Guitar Gear: Recabbing and Rehabbing Guitar Heads

If you are looking to refurbish a classic head, preserve a road gem, are looking to do a custom build, or even are ready to build a new amp from the ground up is your starting place.

Have you ever found that unicorn of an amp online, that dream amp at a price you can’t believe? Only to look closer to see the head is battered, ripped, and even the wood is dented — telltale signs of years of road worn abuse.

Typically these classic gems are discounted simply due to their aesthetics. In most cases, the internals of the amps is perfect. However, the ripped tolex and missing hardware can be a huge turn off for most buyers. I have seen the price of classic heads discounted by thousands of dollars depending on their condition. The more expensive heads are typically tagged with the not so credible disclaimer “never gigged with” or “smoke-free studio.”

So what do you do if you already have a classic head that is road worn? The answer is easy you simply rehouse the head in a new cabinet. I did this recently with a new head cabinet though my reasons were much different, though.

I have a Fender M80 head. For those of you that have never seen one, these are the ugliest heads ever created. The cabinet is adorned with gray carpet, and the dimensions of the amp boggle the rational mind. Where Fender whiffed on the form, they hit it out of the park with function in the M80. The Fender M80 is a 94-watt solid-state amp with crystal cleans and built-in distorted grind that is reminiscent of a classic ’80’s – 90’s guitar amp. I love gigging with this gem, but I had to update its look.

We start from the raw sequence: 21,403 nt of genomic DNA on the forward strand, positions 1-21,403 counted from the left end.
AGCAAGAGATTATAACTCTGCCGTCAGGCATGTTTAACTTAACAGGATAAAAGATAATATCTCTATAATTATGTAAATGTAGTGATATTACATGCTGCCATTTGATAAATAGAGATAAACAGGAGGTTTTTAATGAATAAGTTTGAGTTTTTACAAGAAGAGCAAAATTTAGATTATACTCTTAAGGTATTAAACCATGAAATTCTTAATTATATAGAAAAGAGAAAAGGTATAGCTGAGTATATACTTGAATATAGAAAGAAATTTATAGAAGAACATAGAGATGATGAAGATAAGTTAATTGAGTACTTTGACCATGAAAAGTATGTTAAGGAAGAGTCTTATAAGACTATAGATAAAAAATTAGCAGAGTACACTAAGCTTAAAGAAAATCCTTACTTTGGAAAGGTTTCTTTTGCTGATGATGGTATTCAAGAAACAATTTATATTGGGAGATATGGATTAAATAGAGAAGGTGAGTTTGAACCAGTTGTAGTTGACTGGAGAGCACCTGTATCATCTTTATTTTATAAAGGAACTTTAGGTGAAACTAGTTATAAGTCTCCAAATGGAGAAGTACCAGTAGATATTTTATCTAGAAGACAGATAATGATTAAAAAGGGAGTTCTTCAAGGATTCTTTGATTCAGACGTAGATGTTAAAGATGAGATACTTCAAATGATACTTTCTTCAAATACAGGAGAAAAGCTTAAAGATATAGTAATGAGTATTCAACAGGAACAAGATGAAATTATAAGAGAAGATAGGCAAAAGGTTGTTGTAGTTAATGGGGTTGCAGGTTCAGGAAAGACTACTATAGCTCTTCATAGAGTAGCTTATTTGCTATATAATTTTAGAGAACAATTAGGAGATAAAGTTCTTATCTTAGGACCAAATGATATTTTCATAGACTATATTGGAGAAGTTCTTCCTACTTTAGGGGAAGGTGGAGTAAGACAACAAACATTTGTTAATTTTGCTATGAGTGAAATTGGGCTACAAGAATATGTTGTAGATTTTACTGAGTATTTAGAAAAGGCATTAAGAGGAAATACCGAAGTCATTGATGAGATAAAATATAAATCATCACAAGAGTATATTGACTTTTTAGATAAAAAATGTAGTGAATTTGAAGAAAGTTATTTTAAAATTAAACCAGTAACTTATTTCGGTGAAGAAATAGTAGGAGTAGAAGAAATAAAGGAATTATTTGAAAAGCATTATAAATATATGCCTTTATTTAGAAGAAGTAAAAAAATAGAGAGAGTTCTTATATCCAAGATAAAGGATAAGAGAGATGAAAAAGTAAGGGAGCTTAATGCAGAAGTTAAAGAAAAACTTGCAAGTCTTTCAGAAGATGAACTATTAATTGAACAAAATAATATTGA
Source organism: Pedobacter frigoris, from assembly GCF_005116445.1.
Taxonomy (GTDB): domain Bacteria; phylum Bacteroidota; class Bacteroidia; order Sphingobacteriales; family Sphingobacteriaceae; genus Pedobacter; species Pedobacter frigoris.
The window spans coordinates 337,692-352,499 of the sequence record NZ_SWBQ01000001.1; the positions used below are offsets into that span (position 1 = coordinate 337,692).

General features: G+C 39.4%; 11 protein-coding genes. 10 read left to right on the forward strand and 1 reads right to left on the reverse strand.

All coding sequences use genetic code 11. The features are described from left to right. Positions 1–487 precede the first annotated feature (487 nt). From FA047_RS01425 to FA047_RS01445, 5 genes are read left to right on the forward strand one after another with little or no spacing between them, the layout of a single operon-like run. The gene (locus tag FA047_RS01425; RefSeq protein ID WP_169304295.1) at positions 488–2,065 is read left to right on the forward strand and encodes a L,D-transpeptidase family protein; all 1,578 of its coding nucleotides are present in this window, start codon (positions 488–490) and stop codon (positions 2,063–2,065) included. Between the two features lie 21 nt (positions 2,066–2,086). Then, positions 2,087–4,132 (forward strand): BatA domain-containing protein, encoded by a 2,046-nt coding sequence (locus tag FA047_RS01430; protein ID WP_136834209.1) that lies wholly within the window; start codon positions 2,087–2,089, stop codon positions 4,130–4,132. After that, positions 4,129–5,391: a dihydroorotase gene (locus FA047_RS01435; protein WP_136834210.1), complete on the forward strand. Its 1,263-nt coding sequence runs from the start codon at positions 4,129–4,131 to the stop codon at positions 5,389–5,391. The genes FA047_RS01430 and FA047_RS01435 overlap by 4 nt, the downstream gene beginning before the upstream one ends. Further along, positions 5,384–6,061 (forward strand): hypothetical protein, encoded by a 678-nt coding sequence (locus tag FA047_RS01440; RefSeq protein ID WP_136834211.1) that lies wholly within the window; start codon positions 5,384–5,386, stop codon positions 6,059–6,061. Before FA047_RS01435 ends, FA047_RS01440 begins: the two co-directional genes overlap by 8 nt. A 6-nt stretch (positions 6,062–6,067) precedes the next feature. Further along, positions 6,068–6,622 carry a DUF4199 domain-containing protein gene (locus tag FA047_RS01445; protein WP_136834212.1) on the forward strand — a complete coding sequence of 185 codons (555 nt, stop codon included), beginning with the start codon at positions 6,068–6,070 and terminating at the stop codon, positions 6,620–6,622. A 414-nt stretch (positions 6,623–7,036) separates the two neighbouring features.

My search was focused on finding an “as-is” head on the used market I could salvage for its shell. Trying to match dimensions was a challenge. The other problem is a lot of amps are disposable. When they fail, the less expensive ones go in the trash. What is left even on the “as-is” market is typically pricey. Research led me to realize a new custom build cabinet would be less expensive and less work than trying to retrofit a used cabinet. I came upon this conclusion when I got to is a website a musician can get lost in for hours. When you consider the countless amp styles, Tolex color options, and hardware, it is dizzying. MojoTone has all of the possibilities to create a period-correct cabinet faithfully. If you want to stand out from the pack MojoTone gives you the freedom to get wild and creative. I opted for the latter.

MojoTone was very helpful in helping me create what I now call “The Platypus.” Imagine an 80’s Fender solid-state head in a Marshall style tube cabinet with retro 70’s Fender Silverface grill cloth. The amp not only sounds cool; it also looks cool.

The brand new cabinet is wrapped in high-quality tolex. It is also adorned with brand new high-quality hardware. It looks as if this amp just rolled off the Fender production line. Looking at my shiny new old amp got me thinking. Would it make sense to recab some of the heads I currently use live?

As I said previously, the condition of an amp’s shell drastically affects its resale value. Putting some of my unicorns or dream amps in new cabinets now while I am gigging with them will allow me to slide them back in their original cabinets years from now when I am ready to sell them. The resale value of the amp will offset the price of a new cabinet now, down the line. This is a sound investment if I do say so myself.

Even if I never sell my amps, it will be nice to put them back in their original pristine shells when my gigging days are over.

If you are looking to refurbish a classic head, preserve a road gem, are looking to do a custom build, or even are ready to build a new amp from the ground up is your starting place.

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